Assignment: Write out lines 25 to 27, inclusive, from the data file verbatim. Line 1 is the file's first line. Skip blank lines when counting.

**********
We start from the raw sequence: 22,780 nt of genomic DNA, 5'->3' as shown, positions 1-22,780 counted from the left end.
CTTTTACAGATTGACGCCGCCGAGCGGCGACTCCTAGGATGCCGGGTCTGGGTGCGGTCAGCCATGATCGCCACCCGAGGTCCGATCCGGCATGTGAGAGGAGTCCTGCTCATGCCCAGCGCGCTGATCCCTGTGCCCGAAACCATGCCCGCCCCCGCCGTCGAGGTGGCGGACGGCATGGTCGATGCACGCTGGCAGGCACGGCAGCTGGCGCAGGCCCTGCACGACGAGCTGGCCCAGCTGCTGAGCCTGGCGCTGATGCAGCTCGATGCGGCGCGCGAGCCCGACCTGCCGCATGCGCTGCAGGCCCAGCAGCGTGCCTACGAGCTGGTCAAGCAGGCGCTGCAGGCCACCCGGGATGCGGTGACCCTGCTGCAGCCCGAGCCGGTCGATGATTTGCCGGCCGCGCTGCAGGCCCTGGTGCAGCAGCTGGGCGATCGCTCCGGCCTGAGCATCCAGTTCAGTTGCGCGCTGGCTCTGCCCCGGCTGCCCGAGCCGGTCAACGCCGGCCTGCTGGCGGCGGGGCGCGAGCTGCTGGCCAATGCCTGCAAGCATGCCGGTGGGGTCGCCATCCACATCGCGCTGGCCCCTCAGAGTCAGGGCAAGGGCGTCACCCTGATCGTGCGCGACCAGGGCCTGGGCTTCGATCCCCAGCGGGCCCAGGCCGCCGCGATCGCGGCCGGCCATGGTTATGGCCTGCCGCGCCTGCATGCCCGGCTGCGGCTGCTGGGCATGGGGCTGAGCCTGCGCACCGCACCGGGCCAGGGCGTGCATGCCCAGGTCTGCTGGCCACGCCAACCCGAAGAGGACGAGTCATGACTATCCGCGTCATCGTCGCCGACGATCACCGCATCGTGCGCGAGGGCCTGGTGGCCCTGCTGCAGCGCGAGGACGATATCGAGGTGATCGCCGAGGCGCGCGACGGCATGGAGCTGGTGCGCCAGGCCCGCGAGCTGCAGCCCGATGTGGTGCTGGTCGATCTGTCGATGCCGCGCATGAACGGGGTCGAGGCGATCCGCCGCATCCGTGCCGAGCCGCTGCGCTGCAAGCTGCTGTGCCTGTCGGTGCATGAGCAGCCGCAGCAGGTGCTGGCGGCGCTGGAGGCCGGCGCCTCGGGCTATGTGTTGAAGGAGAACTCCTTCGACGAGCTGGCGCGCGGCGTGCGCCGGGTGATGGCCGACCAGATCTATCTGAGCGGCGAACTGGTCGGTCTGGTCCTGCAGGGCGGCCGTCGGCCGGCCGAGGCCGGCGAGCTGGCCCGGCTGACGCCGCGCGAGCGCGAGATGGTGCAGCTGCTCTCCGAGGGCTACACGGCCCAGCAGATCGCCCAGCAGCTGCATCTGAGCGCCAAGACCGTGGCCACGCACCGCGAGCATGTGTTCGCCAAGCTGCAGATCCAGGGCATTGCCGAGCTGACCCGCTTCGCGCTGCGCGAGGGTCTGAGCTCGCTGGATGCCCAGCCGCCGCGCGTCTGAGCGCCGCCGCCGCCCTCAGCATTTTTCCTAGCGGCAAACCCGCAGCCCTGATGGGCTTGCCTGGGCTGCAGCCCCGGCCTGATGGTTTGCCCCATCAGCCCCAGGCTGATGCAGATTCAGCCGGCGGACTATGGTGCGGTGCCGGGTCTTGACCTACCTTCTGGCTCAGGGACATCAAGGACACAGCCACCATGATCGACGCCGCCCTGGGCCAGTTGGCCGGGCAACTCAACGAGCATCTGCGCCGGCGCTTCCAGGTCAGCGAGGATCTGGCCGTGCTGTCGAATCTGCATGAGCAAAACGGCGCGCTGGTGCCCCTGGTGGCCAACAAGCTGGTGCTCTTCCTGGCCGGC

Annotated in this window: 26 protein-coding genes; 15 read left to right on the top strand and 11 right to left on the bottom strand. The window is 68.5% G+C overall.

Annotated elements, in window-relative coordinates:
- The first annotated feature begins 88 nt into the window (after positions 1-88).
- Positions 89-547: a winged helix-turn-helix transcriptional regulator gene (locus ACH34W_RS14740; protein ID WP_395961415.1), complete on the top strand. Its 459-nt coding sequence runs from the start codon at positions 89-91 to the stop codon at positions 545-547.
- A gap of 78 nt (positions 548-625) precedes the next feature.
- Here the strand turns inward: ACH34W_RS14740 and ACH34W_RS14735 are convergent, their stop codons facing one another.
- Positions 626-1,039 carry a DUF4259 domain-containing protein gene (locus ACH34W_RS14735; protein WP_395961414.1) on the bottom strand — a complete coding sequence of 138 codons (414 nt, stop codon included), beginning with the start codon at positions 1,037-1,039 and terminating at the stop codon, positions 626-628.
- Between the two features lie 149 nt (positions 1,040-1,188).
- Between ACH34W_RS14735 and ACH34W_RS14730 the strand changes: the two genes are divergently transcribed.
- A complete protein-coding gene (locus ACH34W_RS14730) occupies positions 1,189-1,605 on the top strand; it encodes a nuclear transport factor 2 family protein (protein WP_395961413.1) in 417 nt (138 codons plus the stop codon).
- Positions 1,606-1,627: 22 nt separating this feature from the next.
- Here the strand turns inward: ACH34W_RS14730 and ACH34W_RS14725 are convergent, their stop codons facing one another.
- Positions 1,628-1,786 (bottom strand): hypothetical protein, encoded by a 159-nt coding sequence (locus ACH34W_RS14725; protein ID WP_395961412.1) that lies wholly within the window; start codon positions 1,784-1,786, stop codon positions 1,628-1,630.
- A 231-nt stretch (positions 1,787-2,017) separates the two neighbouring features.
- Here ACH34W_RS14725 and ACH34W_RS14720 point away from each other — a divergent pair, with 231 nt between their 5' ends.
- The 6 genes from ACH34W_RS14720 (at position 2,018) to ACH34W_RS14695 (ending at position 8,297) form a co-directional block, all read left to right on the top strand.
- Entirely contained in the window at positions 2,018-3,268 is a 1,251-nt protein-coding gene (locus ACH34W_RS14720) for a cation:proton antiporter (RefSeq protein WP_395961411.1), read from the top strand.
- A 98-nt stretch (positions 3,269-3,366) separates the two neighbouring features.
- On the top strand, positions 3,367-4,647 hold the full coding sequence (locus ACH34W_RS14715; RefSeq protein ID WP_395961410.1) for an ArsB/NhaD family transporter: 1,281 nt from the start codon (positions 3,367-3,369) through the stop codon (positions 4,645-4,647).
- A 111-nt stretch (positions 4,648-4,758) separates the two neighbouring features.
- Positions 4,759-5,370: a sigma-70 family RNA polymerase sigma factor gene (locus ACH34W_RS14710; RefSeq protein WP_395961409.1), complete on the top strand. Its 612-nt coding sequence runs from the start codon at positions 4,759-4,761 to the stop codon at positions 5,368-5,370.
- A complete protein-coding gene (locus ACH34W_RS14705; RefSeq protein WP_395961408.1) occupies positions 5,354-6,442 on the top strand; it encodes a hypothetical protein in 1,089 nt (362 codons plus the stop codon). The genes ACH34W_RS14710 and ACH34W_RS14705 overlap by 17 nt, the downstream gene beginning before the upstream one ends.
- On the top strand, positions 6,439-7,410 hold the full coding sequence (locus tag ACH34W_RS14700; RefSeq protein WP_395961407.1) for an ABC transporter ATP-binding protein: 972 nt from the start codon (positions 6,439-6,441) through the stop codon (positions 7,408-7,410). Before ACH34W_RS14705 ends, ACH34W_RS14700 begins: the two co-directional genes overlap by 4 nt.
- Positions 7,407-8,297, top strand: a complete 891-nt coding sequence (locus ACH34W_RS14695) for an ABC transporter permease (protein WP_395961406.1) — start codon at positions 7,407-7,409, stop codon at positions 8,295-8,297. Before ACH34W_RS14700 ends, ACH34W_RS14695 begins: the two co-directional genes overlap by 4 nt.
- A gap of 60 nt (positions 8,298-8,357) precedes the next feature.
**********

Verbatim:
- On the top strand, positions 6,439-7,410 hold the full coding sequence (locus tag ACH34W_RS14700; RefSeq protein WP_395961407.1) for an ABC transporter ATP-binding protein: 972 nt from the start codon (positions 6,439-6,441) through the stop codon (positions 7,408-7,410). Before ACH34W_RS14705 ends, ACH34W_RS14700 begins: the two co-directional genes overlap by 4 nt.
- Positions 7,407-8,297, top strand: a complete 891-nt coding sequence (locus ACH34W_RS14695) for an ABC transporter permease (protein WP_395961406.1) — start codon at positions 7,407-7,409, stop codon at positions 8,295-8,297. Before ACH34W_RS14700 ends, ACH34W_RS14695 begins: the two co-directional genes overlap by 4 nt.
- A gap of 60 nt (positions 8,298-8,357) precedes the next feature.